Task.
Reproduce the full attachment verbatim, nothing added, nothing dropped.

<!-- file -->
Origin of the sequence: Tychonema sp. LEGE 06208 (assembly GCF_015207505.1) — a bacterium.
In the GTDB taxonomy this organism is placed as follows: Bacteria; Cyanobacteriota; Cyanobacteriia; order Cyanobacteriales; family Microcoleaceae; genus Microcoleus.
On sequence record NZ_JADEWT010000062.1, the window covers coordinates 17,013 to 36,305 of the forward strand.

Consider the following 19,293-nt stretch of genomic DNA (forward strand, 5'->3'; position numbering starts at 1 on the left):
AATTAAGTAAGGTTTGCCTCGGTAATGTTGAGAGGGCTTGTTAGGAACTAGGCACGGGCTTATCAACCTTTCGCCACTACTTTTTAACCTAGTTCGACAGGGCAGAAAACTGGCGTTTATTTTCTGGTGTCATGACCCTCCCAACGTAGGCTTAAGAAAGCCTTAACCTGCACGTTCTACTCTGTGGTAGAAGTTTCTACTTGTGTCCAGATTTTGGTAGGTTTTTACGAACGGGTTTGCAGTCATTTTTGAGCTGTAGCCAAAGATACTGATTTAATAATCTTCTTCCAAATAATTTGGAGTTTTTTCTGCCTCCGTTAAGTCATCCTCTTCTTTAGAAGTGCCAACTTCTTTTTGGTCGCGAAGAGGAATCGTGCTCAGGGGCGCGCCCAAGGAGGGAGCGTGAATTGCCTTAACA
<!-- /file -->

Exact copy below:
Origin of the sequence: Tychonema sp. LEGE 06208 (assembly GCF_015207505.1) — a bacterium.
In the GTDB taxonomy this organism is placed as follows: Bacteria; Cyanobacteriota; Cyanobacteriia; order Cyanobacteriales; family Microcoleaceae; genus Microcoleus.
On sequence record NZ_JADEWT010000062.1, the window covers coordinates 17,013 to 36,305 of the forward strand.

Consider the following 19,293-nt stretch of genomic DNA (forward strand, 5'->3'; position numbering starts at 1 on the left):
AATTAAGTAAGGTTTGCCTCGGTAATGTTGAGAGGGCTTGTTAGGAACTAGGCACGGGCTTATCAACCTTTCGCCACTACTTTTTAACCTAGTTCGACAGGGCAGAAAACTGGCGTTTATTTTCTGGTGTCATGACCCTCCCAACGTAGGCTTAAGAAAGCCTTAACCTGCACGTTCTACTCTGTGGTAGAAGTTTCTACTTGTGTCCAGATTTTGGTAGGTTTTTACGAACGGGTTTGCAGTCATTTTTGAGCTGTAGCCAAAGATACTGATTTAATAATCTTCTTCCAAATAATTTGGAGTTTTTTCTGCCTCCGTTAAGTCATCCTCTTCTTTAGAAGTGCCAACTTCTTTTTGGTCGCGAAGAGGAATCGTGCTCAGGGGCGCGCCCAAGGAGGGAGCGTGAATTGCCTTAACA